The body does not have an effective way of getting ink particles out of the lymph nodes, which means small deposits of ink could collect in these areas. This could expose other tissues in the body to potentially cancer-causing material.

Tattoo Ink and Skin Cancer

In addition to recent studies, there has been a longer-standing concern over whether tattoos cause skin cancer

Though we’ve seen that tattoo ink does contain potential carcinogens (as many food, makeup, and household cleaning products do), there is no conclusive evidence that simply having tattoos causes skin cancer. However, there is a risk for skin cancer if someone tattoos over a mole without the approval of their doctor. 

Dermatologists use mole growth as an indicator for a risk of skin cancer. If they can no longer see that mole, prevention becomes more difficult.

The Tattoo Ink Ban and New Safety Measures

As mentioned previously, the UK has recently put a ban on many ink colors containing azo pigments, giving artists a year-long grace period to find replacements. It is expected that the U.S. will follow suit with similar bans in the near future. 

This crackdown on ink ingredients has led many tattoo ink distributors to reformulate their ink using safer materials and to be more transparent in their labeling. (In the August 2022 study, Swierk’s team found ethanol in a tattoo ink, but ethanol was not listed on the label.)

This increase in safety, however, has led to an increase in prices, as many of the safer materials are more expensive to produce.

What Does This Mean for Tattoo Artists?

The findings of Swierk’s team are still in the process of being peer reviewed, and no action has been taken by the FDA at the time of writing. Tattoo artists in the U.S. and Canada are still able to use tattoo inks that they see fit. However, with this new information, it is likely that both artists and clients might want to re-evaluate which inks are used during the tattooing process.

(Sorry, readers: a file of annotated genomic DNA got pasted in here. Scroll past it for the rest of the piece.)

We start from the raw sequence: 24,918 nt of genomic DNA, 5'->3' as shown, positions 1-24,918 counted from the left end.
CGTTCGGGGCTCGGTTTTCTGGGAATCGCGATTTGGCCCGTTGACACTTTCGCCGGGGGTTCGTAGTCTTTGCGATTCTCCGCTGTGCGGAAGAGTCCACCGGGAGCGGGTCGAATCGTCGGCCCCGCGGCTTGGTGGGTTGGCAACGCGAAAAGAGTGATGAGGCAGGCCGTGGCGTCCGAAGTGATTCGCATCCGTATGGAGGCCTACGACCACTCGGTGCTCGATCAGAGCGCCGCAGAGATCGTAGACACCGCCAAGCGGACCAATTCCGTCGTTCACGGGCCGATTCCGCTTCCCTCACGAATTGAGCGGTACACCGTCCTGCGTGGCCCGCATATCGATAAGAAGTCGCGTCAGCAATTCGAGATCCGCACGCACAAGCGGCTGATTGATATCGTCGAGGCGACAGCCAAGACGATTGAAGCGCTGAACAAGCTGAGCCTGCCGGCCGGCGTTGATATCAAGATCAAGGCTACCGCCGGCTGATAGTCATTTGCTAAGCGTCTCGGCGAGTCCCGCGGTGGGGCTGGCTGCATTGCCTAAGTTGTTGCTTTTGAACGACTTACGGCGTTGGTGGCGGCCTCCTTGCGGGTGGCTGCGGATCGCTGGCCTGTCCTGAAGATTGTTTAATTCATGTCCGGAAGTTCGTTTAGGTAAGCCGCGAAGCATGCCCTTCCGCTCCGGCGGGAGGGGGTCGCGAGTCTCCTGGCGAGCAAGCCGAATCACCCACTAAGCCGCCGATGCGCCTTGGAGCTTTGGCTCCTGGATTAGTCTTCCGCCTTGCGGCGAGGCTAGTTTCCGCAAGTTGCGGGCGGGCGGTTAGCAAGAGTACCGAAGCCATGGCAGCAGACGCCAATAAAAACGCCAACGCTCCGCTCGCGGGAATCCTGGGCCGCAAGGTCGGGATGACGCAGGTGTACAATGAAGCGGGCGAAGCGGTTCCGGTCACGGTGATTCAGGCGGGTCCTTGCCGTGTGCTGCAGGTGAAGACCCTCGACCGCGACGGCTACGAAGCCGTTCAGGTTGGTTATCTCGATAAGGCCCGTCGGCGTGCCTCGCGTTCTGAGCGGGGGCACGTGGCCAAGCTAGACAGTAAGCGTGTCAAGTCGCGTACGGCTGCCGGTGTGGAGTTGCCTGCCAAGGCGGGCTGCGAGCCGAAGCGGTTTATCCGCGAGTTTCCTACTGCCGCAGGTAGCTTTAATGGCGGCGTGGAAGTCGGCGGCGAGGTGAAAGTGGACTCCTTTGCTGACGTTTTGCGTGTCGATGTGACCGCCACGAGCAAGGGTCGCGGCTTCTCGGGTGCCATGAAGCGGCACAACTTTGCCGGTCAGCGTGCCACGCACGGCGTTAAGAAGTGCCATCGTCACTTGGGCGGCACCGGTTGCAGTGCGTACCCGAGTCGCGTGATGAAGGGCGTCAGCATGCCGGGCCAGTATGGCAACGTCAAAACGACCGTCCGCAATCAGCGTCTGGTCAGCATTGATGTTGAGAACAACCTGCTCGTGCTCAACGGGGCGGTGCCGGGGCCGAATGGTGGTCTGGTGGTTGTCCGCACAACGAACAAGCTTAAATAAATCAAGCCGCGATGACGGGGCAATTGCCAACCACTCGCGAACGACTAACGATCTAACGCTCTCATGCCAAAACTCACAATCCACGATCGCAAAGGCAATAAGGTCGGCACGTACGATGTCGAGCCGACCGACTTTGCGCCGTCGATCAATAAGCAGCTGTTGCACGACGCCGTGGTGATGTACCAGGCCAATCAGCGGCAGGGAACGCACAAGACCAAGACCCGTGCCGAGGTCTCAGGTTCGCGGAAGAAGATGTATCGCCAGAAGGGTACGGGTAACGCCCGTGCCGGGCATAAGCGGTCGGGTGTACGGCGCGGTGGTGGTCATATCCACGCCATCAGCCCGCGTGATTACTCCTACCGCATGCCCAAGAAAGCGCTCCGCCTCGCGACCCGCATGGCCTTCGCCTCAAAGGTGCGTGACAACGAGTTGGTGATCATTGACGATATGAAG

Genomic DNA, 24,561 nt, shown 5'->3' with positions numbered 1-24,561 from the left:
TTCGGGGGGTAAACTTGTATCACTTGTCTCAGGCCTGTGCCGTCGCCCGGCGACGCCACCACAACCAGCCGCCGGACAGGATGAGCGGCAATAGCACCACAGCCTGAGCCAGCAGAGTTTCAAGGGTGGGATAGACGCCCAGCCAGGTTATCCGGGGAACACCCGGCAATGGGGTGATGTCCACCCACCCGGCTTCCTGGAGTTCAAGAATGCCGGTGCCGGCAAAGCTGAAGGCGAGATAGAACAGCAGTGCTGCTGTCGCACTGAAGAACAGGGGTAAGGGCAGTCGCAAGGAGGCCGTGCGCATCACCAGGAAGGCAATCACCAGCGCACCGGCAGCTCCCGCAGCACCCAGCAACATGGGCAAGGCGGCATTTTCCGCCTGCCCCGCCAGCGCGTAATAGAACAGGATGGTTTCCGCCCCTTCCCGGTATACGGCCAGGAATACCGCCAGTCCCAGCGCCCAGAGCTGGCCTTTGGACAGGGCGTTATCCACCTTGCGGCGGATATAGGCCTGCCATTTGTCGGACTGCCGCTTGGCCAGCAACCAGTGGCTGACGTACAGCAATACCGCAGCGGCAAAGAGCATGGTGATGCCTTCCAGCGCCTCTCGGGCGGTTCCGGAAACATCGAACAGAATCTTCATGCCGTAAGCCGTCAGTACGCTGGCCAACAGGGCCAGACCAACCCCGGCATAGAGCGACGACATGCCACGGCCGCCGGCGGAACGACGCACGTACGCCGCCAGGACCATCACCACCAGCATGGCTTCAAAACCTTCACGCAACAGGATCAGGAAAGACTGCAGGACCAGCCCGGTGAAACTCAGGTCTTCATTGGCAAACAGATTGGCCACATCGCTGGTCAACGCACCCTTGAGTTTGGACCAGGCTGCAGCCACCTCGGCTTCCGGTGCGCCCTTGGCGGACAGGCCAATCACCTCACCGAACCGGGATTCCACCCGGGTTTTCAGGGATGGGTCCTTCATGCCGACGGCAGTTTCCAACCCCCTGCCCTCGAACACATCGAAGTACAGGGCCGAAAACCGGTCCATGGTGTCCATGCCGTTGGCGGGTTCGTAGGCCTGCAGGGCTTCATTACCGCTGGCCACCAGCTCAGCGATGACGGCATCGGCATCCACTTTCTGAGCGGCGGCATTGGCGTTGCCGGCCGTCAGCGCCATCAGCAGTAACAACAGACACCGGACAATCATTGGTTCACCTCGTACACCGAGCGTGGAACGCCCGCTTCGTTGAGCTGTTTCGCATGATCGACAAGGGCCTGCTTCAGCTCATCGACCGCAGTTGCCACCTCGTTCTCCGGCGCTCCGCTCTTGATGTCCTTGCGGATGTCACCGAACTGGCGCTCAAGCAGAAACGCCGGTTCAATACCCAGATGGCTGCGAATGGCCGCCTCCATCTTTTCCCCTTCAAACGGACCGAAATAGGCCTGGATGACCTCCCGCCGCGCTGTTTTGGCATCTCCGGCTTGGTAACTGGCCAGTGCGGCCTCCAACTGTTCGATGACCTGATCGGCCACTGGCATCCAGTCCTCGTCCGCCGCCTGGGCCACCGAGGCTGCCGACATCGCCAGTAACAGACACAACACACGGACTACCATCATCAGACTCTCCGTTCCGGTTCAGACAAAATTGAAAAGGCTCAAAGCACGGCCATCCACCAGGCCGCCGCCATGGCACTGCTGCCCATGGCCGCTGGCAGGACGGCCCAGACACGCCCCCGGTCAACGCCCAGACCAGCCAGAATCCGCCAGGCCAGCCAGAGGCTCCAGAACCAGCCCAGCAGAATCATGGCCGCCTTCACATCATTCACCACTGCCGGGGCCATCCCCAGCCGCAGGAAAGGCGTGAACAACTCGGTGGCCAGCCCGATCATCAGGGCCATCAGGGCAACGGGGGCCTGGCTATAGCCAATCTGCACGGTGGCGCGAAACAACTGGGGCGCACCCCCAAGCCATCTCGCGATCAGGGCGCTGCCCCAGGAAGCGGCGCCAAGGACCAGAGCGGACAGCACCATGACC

The findings of Swierk’s study are to be added to whatsinmyink.com as a resource for artists (and their clients) to review ink ingredients

While more scientific studies on tattoo ink (and subsequent improvements in the tattoo industry) will make tattooing a more medically-safe art form, safer - and more expensive - ink could lead to a rise in costs for tattoo artists, who often function as individual businesses. Because of this, tattoo artists can expect safer, easy-to-read ink that clients can trust - but they can also expect to raise their prices in the coming years to compensate for the increased costs.

AUTHOR
Nathan Molenaar

Nathan is a licensed professional tattoo artist with over 8 years’ experience working at studios across the globe, including Celebrity Ink, the world's largest tattoo studio chain.

When he's not tattooing, he spends his free time sharing his experience and knowledge with aspiring artists who dream of pursuing a career in the tattooing industry.